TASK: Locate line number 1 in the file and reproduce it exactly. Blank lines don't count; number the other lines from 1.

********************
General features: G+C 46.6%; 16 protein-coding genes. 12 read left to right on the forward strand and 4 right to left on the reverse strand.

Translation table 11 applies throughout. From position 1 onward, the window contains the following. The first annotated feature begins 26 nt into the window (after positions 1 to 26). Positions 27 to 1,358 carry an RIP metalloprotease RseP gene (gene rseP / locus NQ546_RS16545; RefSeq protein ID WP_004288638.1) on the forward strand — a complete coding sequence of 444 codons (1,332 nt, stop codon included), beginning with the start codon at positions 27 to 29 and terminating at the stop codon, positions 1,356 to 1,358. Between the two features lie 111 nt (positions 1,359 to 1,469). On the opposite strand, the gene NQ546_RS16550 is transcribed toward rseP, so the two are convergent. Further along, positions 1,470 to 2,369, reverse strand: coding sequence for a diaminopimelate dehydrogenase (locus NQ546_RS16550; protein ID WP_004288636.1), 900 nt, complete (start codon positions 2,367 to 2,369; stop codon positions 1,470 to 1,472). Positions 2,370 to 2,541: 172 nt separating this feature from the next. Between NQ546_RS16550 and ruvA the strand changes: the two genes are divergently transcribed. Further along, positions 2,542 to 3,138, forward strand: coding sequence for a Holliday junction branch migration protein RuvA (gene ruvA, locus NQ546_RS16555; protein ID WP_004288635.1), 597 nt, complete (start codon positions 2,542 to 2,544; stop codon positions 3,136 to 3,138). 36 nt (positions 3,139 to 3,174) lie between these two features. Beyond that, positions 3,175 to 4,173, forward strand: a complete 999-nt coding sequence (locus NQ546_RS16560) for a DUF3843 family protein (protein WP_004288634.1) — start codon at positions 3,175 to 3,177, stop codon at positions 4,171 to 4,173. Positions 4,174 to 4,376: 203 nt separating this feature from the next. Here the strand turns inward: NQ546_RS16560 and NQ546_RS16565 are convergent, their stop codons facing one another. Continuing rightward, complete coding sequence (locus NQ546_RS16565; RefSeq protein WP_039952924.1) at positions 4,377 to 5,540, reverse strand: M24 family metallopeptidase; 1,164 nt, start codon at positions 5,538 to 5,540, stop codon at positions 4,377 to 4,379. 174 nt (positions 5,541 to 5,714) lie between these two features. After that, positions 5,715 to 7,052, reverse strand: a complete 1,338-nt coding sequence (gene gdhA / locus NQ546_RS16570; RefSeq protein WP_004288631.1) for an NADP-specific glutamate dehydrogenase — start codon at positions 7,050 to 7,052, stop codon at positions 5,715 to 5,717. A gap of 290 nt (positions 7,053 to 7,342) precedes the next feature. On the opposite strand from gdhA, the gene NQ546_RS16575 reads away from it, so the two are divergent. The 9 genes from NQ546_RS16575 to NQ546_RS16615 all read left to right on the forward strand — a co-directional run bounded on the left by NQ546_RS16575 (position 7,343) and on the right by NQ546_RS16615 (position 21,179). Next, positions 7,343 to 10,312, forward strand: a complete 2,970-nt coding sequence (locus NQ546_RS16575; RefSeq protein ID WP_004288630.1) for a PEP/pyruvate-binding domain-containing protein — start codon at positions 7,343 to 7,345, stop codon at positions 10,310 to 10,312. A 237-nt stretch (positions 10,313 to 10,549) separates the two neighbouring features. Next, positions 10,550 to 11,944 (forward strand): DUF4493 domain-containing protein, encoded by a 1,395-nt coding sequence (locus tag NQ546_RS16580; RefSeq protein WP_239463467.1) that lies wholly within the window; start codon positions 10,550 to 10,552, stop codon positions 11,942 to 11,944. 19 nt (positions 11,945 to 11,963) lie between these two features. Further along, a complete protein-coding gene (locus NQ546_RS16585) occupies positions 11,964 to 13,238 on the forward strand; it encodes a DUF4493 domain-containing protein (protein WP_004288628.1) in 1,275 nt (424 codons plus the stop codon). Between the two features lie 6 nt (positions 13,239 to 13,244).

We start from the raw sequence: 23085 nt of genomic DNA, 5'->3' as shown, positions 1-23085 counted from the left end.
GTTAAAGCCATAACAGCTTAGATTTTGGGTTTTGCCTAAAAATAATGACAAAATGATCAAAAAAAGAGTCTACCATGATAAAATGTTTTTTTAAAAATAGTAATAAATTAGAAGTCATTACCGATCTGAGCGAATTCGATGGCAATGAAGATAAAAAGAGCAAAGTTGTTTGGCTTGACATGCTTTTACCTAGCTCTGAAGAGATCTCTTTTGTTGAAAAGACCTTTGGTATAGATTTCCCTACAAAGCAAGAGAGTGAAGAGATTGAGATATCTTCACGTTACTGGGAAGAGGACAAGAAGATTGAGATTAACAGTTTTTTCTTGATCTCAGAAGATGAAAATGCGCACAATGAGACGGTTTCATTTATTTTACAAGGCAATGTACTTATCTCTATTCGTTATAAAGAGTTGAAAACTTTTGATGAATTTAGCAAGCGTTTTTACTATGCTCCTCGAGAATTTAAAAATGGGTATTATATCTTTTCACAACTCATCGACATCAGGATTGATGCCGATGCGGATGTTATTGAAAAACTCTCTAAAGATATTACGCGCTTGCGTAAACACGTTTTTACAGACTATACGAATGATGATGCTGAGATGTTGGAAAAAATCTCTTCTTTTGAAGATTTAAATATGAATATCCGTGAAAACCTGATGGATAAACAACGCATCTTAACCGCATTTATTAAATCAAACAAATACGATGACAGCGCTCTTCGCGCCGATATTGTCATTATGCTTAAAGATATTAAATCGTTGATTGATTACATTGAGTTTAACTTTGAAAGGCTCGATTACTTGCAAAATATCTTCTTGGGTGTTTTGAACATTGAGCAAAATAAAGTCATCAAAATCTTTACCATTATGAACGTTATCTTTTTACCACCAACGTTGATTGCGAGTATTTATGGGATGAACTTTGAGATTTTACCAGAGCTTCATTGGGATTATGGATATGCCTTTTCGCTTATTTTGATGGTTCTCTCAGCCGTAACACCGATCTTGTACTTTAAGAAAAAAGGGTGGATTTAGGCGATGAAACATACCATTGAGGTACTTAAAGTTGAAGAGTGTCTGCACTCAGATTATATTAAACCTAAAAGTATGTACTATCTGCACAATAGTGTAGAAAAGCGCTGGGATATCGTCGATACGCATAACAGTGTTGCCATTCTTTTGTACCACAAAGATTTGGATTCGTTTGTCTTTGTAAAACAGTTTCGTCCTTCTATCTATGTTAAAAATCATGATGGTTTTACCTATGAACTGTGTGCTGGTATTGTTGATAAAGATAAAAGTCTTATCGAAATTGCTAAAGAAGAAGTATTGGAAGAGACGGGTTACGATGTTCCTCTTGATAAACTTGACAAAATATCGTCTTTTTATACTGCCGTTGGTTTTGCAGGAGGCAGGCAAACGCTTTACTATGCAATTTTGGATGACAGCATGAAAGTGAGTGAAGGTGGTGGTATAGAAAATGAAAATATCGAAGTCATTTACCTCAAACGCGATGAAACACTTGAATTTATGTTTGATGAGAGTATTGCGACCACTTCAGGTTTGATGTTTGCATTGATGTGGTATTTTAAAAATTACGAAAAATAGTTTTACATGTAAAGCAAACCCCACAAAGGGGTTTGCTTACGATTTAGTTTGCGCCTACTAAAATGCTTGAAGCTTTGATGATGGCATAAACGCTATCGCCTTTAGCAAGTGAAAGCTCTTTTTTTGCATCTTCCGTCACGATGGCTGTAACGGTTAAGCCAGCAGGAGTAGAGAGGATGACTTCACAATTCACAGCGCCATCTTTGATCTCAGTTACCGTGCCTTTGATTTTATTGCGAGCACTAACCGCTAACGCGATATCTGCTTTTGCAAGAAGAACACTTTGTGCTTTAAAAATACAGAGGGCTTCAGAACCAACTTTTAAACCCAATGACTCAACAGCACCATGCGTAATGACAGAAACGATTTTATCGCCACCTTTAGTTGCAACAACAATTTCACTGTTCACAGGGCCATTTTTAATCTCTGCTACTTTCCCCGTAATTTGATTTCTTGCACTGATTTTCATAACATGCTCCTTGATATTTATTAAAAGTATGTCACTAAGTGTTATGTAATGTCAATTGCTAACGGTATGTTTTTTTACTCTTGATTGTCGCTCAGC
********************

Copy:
General features: G+C 46.6%; 16 protein-coding genes. 12 read left to right on the forward strand and 4 right to left on the reverse strand.